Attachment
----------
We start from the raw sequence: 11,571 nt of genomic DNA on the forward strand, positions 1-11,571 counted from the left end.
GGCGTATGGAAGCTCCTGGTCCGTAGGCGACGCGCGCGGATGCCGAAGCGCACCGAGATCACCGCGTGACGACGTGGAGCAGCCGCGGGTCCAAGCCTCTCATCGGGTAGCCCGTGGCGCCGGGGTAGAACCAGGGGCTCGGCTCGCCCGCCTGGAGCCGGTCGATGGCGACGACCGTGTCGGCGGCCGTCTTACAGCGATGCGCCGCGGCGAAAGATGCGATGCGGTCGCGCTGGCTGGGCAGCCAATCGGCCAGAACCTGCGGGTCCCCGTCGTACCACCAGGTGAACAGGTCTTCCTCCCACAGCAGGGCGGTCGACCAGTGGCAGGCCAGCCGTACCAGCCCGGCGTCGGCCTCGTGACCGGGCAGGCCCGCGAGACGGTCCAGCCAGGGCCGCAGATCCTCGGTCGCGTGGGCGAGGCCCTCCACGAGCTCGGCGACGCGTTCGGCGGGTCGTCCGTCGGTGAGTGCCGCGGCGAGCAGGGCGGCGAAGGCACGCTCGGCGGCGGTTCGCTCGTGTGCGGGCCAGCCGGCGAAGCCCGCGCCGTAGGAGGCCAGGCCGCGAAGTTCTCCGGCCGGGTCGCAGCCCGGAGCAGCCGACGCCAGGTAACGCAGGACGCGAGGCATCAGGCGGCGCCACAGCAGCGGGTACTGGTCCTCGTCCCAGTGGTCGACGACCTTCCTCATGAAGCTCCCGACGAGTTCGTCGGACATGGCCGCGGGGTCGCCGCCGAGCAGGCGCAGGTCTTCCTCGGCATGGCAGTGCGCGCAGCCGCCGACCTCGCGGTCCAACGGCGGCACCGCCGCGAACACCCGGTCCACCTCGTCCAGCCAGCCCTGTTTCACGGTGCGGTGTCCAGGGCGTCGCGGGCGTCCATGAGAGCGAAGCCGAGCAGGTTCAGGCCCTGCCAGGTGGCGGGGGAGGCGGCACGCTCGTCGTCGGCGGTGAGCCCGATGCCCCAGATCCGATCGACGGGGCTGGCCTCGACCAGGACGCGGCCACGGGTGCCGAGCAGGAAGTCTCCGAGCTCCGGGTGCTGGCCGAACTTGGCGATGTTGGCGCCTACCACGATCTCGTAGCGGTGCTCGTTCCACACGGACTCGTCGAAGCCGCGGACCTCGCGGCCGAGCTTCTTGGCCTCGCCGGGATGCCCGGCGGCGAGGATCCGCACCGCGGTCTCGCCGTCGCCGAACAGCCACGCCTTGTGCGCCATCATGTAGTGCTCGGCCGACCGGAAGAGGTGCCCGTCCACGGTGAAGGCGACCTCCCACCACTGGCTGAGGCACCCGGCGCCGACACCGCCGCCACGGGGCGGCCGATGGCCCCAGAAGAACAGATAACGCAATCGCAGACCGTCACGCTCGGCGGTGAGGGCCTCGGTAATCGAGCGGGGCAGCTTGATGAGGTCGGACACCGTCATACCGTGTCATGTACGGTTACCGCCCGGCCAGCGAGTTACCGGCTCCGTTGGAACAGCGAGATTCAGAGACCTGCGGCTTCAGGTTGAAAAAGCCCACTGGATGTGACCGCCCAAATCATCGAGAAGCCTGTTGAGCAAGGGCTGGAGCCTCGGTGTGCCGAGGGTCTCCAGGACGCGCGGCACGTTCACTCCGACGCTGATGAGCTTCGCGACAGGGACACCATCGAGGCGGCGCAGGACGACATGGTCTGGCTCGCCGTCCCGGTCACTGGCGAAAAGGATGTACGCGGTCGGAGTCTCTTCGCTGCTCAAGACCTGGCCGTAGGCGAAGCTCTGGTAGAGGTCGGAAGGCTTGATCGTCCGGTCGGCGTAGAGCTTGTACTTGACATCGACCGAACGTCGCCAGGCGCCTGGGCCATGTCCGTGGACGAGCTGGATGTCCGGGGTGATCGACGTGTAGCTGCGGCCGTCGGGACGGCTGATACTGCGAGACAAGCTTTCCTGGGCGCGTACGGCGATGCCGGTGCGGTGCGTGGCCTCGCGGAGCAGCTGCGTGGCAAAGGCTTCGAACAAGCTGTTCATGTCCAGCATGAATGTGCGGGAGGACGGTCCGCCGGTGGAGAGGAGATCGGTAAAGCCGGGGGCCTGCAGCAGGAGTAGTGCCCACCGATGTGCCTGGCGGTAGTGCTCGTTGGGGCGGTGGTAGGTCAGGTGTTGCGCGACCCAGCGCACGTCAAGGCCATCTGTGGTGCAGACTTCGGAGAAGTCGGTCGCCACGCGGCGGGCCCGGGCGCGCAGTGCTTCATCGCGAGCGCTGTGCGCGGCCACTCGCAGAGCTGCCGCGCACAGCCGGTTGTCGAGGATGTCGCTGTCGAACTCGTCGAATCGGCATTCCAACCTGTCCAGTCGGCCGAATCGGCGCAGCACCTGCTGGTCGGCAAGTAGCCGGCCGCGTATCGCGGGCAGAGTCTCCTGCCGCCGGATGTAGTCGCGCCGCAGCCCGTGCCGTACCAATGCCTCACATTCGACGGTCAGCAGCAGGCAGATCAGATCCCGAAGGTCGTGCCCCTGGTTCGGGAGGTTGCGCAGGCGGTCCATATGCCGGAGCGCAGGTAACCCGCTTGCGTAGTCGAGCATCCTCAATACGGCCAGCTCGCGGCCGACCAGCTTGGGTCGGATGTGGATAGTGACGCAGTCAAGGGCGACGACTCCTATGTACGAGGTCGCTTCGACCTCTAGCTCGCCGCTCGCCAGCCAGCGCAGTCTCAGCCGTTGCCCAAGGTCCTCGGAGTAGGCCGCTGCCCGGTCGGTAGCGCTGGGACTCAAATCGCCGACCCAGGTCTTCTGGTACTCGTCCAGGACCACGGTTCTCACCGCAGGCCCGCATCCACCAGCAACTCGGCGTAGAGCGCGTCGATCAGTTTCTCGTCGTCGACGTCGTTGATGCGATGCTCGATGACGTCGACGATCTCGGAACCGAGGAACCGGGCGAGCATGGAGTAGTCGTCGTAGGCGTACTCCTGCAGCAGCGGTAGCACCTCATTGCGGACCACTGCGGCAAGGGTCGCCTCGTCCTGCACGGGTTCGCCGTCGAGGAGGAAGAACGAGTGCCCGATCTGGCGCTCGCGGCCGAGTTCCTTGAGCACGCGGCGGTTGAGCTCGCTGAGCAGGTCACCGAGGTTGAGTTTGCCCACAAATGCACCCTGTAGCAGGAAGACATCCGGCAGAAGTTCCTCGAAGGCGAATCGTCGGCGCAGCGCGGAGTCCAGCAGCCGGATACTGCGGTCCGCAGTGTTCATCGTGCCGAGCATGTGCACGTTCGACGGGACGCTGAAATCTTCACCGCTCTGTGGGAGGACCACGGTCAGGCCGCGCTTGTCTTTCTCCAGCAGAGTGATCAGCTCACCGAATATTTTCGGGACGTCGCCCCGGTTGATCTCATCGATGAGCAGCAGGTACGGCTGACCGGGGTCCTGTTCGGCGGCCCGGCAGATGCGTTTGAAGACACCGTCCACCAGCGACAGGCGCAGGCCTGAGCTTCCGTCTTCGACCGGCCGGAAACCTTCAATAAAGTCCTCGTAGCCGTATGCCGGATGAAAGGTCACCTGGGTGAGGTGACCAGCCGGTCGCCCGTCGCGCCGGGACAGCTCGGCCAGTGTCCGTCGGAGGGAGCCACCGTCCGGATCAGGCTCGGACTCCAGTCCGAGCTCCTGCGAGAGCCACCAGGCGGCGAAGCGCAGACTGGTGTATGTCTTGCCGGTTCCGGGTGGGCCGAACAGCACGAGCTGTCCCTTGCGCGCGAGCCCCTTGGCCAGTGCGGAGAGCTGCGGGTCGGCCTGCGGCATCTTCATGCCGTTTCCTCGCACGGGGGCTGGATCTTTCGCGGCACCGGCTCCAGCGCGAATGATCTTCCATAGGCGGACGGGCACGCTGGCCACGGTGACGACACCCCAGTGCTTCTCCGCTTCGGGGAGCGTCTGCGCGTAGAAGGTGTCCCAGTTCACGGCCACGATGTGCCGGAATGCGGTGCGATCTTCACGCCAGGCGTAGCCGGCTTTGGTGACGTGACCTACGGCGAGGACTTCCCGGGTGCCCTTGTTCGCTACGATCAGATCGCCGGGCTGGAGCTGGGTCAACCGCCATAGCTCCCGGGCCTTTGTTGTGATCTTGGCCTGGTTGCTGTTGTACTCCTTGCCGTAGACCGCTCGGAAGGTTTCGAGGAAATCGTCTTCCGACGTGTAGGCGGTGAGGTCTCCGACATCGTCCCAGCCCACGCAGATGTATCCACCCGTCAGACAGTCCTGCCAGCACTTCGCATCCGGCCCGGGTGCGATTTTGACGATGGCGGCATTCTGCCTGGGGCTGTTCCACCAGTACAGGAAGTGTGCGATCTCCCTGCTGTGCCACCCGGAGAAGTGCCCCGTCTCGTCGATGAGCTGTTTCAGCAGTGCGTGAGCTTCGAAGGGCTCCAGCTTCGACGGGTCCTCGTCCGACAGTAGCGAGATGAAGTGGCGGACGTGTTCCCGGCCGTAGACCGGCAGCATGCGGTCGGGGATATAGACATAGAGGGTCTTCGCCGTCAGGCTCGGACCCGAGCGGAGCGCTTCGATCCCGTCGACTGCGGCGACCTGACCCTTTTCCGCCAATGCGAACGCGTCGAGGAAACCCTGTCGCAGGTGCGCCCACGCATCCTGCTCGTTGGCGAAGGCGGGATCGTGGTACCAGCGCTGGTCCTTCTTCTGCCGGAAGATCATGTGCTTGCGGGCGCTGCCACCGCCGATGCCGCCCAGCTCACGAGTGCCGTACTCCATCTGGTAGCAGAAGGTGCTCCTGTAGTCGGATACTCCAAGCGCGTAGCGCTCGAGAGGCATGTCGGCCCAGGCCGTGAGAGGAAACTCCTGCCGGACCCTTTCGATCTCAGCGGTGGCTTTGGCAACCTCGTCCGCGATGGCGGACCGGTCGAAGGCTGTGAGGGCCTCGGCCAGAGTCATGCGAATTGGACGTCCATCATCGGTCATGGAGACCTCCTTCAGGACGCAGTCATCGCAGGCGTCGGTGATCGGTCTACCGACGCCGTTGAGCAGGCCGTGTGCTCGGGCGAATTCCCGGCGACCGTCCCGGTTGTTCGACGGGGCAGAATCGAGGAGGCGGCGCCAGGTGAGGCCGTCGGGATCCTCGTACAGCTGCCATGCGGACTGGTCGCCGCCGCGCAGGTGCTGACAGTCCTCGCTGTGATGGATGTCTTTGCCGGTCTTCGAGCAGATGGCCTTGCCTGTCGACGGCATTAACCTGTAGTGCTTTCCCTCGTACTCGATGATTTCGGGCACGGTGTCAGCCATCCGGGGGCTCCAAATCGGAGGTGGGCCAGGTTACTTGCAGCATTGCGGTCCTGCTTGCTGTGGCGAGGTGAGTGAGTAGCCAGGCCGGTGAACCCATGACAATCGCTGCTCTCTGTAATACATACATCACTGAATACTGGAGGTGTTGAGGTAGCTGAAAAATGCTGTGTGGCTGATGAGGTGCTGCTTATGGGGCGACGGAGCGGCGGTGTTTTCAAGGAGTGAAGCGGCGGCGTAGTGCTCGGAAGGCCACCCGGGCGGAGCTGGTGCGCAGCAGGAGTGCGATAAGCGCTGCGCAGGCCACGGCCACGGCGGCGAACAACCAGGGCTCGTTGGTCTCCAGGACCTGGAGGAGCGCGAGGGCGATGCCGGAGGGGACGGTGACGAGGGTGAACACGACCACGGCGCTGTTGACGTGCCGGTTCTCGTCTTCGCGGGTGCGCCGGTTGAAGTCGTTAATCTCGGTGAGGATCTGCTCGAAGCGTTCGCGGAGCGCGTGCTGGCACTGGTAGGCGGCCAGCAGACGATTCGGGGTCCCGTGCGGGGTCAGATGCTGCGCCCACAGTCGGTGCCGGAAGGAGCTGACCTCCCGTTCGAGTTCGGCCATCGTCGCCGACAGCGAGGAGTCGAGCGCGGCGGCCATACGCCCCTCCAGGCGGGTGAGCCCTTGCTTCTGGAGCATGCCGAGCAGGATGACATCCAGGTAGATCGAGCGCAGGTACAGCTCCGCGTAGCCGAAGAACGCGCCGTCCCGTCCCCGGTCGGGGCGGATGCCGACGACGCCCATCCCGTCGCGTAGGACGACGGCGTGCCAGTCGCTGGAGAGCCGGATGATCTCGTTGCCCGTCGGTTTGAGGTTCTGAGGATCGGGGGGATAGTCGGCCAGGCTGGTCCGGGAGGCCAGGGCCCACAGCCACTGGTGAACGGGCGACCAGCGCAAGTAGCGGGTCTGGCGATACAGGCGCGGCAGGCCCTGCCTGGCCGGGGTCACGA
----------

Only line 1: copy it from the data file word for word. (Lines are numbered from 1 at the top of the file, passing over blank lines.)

We start from the raw sequence: 11,571 nt of genomic DNA on the forward strand, positions 1-11,571 counted from the left end.